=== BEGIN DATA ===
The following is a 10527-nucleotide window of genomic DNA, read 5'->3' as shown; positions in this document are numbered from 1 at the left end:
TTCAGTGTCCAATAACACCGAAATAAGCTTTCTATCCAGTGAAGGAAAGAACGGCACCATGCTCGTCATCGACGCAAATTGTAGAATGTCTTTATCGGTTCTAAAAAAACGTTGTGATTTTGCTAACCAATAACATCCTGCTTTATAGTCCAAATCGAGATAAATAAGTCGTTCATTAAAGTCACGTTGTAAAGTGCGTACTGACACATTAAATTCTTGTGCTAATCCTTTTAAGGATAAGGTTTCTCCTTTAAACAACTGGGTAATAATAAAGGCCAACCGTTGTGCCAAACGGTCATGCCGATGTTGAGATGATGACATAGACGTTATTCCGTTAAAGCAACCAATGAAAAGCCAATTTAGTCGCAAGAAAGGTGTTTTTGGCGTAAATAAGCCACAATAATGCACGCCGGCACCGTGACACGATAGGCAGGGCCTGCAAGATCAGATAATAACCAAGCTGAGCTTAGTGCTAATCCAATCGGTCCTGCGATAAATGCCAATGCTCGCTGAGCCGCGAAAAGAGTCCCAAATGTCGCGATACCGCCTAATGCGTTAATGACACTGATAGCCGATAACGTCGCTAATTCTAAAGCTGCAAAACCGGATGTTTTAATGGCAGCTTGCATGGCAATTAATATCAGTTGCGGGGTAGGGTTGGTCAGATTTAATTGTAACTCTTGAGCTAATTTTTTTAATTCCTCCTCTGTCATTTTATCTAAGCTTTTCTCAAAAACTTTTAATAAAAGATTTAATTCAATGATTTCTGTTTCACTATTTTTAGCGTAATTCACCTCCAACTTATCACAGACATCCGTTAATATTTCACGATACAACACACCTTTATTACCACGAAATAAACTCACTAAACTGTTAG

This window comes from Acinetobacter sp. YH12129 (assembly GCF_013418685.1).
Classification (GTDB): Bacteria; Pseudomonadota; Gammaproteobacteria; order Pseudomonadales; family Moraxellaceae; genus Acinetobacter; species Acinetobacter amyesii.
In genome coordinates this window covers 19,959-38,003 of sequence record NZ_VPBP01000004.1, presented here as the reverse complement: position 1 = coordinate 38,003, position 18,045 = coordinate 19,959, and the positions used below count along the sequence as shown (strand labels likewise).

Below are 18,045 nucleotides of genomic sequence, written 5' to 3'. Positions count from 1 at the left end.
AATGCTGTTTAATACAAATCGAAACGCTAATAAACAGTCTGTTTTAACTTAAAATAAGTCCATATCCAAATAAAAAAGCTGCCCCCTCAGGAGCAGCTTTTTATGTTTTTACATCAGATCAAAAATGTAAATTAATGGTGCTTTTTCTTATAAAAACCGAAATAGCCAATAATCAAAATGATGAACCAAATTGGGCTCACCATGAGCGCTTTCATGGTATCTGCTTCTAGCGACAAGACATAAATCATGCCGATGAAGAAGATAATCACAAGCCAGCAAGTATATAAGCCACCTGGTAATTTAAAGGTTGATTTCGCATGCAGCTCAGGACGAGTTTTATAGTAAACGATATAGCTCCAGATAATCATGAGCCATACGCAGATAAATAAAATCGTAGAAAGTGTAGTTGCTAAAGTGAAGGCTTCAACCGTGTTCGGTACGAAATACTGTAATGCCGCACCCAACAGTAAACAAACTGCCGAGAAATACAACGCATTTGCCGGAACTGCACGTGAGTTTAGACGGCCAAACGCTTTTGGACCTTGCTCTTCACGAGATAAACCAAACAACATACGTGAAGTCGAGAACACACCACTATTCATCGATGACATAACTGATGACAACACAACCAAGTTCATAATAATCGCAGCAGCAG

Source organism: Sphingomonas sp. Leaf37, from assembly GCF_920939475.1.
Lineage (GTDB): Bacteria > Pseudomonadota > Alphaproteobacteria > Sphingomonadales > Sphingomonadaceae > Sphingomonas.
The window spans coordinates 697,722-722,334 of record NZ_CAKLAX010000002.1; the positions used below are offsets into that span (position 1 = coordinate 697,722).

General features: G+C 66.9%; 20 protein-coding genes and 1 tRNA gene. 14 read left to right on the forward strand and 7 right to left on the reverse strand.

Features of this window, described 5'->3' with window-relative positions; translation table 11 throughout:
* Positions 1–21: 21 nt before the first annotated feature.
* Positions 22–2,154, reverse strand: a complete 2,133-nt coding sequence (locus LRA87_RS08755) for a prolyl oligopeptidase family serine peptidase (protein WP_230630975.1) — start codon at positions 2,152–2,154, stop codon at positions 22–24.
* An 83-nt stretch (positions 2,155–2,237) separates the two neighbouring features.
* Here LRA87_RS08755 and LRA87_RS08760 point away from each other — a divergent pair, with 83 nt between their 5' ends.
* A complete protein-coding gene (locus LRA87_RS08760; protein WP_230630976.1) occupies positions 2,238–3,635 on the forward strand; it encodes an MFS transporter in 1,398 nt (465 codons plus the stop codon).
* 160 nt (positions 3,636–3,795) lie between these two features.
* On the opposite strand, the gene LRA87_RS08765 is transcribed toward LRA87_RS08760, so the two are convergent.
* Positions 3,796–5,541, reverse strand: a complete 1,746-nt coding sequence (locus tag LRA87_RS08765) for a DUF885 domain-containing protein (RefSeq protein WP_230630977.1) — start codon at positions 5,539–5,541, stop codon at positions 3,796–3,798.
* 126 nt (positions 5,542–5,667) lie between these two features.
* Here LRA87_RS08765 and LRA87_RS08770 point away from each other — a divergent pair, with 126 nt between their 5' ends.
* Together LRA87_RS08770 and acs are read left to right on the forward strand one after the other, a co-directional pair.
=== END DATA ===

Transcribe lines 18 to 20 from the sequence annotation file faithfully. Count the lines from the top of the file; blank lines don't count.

* 160 nt (positions 3,636–3,795) lie between these two features.
* On the opposite strand, the gene LRA87_RS08765 is transcribed toward LRA87_RS08760, so the two are convergent.
* Positions 3,796–5,541, reverse strand: a complete 1,746-nt coding sequence (locus tag LRA87_RS08765) for a DUF885 domain-containing protein (RefSeq protein WP_230630977.1) — start codon at positions 5,539–5,541, stop codon at positions 3,796–3,798.